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The zeta potential (ZP) theory is a theory that partially explains why red cells suspended in saline repel each other, and thus make agglutination by small IgG molecules difficult.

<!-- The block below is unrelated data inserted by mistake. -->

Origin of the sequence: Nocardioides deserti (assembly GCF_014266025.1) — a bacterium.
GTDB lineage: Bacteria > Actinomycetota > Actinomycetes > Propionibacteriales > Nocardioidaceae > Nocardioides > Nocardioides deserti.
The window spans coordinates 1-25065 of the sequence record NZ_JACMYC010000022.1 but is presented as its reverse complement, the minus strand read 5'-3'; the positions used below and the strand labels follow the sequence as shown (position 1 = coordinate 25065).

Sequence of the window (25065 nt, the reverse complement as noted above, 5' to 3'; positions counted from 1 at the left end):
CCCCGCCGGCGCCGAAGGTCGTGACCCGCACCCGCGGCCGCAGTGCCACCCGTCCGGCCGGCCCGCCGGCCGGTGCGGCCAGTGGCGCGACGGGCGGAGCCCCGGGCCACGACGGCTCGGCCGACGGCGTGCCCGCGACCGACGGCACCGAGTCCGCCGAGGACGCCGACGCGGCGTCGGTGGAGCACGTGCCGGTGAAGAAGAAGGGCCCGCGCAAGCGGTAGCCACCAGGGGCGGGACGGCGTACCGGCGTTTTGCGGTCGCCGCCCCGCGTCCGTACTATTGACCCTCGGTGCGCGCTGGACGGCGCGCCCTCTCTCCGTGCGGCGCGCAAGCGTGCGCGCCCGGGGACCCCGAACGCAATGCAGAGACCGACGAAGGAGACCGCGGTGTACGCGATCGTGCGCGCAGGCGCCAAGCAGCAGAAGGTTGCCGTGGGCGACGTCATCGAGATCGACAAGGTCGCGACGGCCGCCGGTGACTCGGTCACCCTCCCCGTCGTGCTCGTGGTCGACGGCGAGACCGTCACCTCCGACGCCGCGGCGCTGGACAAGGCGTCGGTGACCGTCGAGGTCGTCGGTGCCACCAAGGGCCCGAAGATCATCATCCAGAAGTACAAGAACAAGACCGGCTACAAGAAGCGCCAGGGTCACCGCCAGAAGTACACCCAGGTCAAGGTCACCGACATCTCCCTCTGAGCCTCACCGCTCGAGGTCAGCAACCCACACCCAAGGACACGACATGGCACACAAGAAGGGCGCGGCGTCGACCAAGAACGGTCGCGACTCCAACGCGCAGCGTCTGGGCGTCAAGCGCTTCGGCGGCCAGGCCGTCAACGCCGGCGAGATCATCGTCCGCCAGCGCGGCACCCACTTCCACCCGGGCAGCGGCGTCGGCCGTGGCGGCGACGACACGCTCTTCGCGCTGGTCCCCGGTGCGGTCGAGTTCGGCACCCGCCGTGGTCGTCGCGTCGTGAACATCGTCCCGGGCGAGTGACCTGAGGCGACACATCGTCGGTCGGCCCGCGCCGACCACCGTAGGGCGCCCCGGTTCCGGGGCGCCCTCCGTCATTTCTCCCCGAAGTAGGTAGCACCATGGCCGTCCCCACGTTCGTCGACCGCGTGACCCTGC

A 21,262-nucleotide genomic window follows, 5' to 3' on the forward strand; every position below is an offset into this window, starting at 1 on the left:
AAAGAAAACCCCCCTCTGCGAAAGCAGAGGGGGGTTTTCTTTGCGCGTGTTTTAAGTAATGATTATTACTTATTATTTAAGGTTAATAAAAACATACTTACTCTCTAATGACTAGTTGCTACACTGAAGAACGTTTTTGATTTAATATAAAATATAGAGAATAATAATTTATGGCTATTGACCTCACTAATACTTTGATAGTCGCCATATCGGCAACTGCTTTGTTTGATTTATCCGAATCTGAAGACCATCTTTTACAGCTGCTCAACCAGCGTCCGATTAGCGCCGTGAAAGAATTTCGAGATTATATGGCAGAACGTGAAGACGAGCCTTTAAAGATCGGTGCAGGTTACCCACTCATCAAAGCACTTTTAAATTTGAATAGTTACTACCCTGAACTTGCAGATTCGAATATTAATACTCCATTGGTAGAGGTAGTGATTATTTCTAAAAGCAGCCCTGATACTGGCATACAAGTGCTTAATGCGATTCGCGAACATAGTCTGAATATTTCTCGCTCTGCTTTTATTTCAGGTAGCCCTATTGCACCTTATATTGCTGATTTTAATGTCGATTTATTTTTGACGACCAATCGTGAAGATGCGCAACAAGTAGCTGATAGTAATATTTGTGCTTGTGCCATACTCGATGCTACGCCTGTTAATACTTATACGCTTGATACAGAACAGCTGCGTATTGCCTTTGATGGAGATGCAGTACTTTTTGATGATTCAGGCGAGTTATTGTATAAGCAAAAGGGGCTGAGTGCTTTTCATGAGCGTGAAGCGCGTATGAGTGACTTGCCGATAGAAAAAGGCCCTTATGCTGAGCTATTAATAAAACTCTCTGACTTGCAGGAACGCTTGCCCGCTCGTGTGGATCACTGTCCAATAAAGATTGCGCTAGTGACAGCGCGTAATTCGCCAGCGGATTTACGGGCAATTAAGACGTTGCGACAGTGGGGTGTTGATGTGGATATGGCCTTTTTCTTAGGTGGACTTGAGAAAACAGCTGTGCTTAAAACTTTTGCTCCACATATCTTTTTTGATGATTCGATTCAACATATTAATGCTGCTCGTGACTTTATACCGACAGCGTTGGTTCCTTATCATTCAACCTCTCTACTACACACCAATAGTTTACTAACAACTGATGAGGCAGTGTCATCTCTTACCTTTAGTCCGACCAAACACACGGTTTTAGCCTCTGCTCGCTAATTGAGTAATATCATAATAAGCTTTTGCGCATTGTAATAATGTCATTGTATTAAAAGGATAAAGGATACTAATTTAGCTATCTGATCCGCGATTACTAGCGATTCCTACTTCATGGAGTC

The surface of red cells carry a negative charge due to the ionization of the carboxyl group of NeuNac (N-acetyl neuraminic acid), also called NANA or sialic acid. In saline, red cells will attract positively charged Na+, and an ionic cloud will form around each cell. Thus the cells will be repelled and stay a certain distance apart. Zeta potential is a measure of this repulsion and is measured in microvolts at the boundary of sheer or slipping plane. The ZP is a measure of the difference in charge at the surface of the membrane and the outer edge of the ionic cloud (slipping plane). For IgG molecules to span the distance between red cells in saline, the ZP must be reduced so the cells can come closer. (Schematic of zeta potential theory.)